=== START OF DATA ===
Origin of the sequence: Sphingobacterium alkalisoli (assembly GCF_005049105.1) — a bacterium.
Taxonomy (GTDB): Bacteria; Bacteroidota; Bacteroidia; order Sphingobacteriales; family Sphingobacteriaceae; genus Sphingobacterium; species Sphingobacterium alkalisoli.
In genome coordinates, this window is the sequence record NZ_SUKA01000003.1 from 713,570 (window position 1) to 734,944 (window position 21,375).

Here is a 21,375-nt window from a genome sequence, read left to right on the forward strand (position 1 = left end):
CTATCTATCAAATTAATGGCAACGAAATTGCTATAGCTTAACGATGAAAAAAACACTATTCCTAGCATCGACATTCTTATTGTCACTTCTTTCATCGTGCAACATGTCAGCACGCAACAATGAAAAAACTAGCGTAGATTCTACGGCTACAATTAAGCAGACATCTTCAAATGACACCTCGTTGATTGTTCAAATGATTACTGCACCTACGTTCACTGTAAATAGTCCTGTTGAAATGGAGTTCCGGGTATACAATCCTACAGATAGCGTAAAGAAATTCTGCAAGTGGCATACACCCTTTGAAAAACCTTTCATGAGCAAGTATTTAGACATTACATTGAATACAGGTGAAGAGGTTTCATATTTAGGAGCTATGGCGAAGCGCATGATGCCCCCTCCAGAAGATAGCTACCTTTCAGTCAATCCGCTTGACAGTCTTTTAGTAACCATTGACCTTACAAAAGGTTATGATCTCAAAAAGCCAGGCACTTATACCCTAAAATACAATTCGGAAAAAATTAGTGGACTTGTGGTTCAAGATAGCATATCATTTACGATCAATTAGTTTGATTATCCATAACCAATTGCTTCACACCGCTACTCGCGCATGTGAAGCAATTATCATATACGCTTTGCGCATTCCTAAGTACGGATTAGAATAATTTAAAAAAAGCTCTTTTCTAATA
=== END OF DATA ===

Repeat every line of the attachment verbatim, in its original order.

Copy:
Origin of the sequence: Sphingobacterium alkalisoli (assembly GCF_005049105.1) — a bacterium.
Taxonomy (GTDB): Bacteria; Bacteroidota; Bacteroidia; order Sphingobacteriales; family Sphingobacteriaceae; genus Sphingobacterium; species Sphingobacterium alkalisoli.
In genome coordinates, this window is the sequence record NZ_SUKA01000003.1 from 713,570 (window position 1) to 734,944 (window position 21,375).

Here is a 21,375-nt window from a genome sequence, read left to right on the forward strand (position 1 = left end):
CTATCTATCAAATTAATGGCAACGAAATTGCTATAGCTTAACGATGAAAAAAACACTATTCCTAGCATCGACATTCTTATTGTCACTTCTTTCATCGTGCAACATGTCAGCACGCAACAATGAAAAAACTAGCGTAGATTCTACGGCTACAATTAAGCAGACATCTTCAAATGACACCTCGTTGATTGTTCAAATGATTACTGCACCTACGTTCACTGTAAATAGTCCTGTTGAAATGGAGTTCCGGGTATACAATCCTACAGATAGCGTAAAGAAATTCTGCAAGTGGCATACACCCTTTGAAAAACCTTTCATGAGCAAGTATTTAGACATTACATTGAATACAGGTGAAGAGGTTTCATATTTAGGAGCTATGGCGAAGCGCATGATGCCCCCTCCAGAAGATAGCTACCTTTCAGTCAATCCGCTTGACAGTCTTTTAGTAACCATTGACCTTACAAAAGGTTATGATCTCAAAAAGCCAGGCACTTATACCCTAAAATACAATTCGGAAAAAATTAGTGGACTTGTGGTTCAAGATAGCATATCATTTACGATCAATTAGTTTGATTATCCATAACCAATTGCTTCACACCGCTACTCGCGCATGTGAAGCAATTATCATATACGCTTTGCGCATTCCTAAGTACGGATTAGAATAATTTAAAAAAAGCTCTTTTCTAATA